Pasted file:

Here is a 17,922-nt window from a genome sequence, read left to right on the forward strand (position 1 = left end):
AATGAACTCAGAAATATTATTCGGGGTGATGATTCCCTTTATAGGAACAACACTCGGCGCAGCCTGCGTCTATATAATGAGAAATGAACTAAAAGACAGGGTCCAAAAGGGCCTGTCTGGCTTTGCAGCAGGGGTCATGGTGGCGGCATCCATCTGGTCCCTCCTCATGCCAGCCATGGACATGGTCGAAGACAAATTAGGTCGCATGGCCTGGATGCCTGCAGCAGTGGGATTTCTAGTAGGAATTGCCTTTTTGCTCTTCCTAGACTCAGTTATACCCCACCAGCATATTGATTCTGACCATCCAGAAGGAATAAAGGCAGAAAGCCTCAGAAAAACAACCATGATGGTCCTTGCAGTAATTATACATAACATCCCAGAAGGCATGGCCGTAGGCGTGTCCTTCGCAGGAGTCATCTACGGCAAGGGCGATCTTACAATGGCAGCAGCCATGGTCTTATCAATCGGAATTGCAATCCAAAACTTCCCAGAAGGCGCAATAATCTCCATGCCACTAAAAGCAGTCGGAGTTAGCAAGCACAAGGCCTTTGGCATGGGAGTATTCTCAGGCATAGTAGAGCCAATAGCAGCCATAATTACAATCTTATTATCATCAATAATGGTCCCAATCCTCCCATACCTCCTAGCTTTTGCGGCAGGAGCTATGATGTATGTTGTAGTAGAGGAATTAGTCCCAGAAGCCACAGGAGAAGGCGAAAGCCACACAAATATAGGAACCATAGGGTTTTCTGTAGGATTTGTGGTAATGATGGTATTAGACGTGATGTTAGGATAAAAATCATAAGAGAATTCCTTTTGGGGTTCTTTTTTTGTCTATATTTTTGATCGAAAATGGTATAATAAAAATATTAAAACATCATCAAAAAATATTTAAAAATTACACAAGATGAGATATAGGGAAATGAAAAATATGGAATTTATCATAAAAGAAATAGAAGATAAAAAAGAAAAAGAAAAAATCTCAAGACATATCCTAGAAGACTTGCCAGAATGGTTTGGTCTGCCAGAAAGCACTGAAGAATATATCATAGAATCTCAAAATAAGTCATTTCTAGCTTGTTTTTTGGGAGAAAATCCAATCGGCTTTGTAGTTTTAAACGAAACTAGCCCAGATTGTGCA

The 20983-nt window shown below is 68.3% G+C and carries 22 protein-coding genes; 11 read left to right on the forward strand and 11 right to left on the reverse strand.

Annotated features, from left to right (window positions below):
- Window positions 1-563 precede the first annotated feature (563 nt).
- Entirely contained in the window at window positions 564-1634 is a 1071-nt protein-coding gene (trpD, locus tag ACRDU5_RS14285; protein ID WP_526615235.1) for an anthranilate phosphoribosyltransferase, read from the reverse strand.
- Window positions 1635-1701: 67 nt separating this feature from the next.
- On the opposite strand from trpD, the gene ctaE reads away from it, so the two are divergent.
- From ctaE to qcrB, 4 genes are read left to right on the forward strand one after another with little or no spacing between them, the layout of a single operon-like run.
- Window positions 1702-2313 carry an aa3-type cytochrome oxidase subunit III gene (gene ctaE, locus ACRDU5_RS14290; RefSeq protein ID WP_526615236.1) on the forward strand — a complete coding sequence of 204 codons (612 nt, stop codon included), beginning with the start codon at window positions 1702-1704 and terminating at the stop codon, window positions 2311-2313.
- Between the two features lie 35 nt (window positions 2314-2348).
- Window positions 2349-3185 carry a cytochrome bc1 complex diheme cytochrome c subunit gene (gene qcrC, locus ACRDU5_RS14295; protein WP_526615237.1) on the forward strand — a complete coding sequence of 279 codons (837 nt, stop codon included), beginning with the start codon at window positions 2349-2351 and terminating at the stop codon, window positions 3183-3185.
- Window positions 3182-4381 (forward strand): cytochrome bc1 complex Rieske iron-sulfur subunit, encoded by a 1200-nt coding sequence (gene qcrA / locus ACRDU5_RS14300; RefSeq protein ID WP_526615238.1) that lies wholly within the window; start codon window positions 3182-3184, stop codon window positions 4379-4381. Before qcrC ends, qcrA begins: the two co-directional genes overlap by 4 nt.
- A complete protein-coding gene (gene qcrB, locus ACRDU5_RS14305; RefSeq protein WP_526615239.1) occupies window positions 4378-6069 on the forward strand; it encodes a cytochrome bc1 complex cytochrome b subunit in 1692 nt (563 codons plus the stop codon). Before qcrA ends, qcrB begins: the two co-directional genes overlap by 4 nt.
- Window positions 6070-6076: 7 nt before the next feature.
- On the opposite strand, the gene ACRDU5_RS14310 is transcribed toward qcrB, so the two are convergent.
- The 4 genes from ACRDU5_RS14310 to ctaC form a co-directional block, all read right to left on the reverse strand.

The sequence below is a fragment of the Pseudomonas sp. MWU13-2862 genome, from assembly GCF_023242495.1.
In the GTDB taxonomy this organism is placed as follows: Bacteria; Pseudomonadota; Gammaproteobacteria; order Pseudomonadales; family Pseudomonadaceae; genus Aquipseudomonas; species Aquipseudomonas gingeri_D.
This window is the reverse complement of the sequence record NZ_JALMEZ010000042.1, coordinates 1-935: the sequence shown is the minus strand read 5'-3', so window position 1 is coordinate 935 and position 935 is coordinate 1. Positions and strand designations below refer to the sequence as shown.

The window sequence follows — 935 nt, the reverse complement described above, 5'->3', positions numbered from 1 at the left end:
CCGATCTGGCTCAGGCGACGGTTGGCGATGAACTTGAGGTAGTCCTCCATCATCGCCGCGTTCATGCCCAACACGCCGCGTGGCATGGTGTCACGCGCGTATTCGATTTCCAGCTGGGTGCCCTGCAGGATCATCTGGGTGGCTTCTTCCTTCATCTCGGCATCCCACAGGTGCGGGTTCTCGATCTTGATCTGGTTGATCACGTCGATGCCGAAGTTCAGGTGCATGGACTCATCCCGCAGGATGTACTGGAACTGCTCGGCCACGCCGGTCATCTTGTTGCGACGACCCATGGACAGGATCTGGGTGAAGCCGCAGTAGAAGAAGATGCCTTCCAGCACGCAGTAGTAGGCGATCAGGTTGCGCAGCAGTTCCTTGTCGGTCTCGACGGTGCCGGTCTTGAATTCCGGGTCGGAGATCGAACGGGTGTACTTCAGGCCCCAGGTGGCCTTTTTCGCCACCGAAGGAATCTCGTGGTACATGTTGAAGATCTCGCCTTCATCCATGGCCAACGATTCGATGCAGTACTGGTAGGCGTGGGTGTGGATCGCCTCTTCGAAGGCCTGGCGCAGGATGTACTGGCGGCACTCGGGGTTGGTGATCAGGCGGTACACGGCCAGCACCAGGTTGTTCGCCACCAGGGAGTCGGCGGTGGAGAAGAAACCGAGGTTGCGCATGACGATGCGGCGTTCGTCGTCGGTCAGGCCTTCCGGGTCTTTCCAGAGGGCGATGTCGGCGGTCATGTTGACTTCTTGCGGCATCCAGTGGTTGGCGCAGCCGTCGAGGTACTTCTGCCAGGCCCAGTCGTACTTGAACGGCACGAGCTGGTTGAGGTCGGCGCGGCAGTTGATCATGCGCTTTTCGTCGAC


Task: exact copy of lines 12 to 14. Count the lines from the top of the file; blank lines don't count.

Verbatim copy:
- Window positions 2349-3185 carry a cytochrome bc1 complex diheme cytochrome c subunit gene (gene qcrC, locus ACRDU5_RS14295; protein WP_526615237.1) on the forward strand — a complete coding sequence of 279 codons (837 nt, stop codon included), beginning with the start codon at window positions 2349-2351 and terminating at the stop codon, window positions 3183-3185.
- Window positions 3182-4381 (forward strand): cytochrome bc1 complex Rieske iron-sulfur subunit, encoded by a 1200-nt coding sequence (gene qcrA / locus ACRDU5_RS14300; RefSeq protein ID WP_526615238.1) that lies wholly within the window; start codon window positions 3182-3184, stop codon window positions 4379-4381. Before qcrC ends, qcrA begins: the two co-directional genes overlap by 4 nt.
- A complete protein-coding gene (gene qcrB, locus ACRDU5_RS14305; RefSeq protein WP_526615239.1) occupies window positions 4378-6069 on the forward strand; it encodes a cytochrome bc1 complex cytochrome b subunit in 1692 nt (563 codons plus the stop codon). Before qcrA ends, qcrB begins: the two co-directional genes overlap by 4 nt.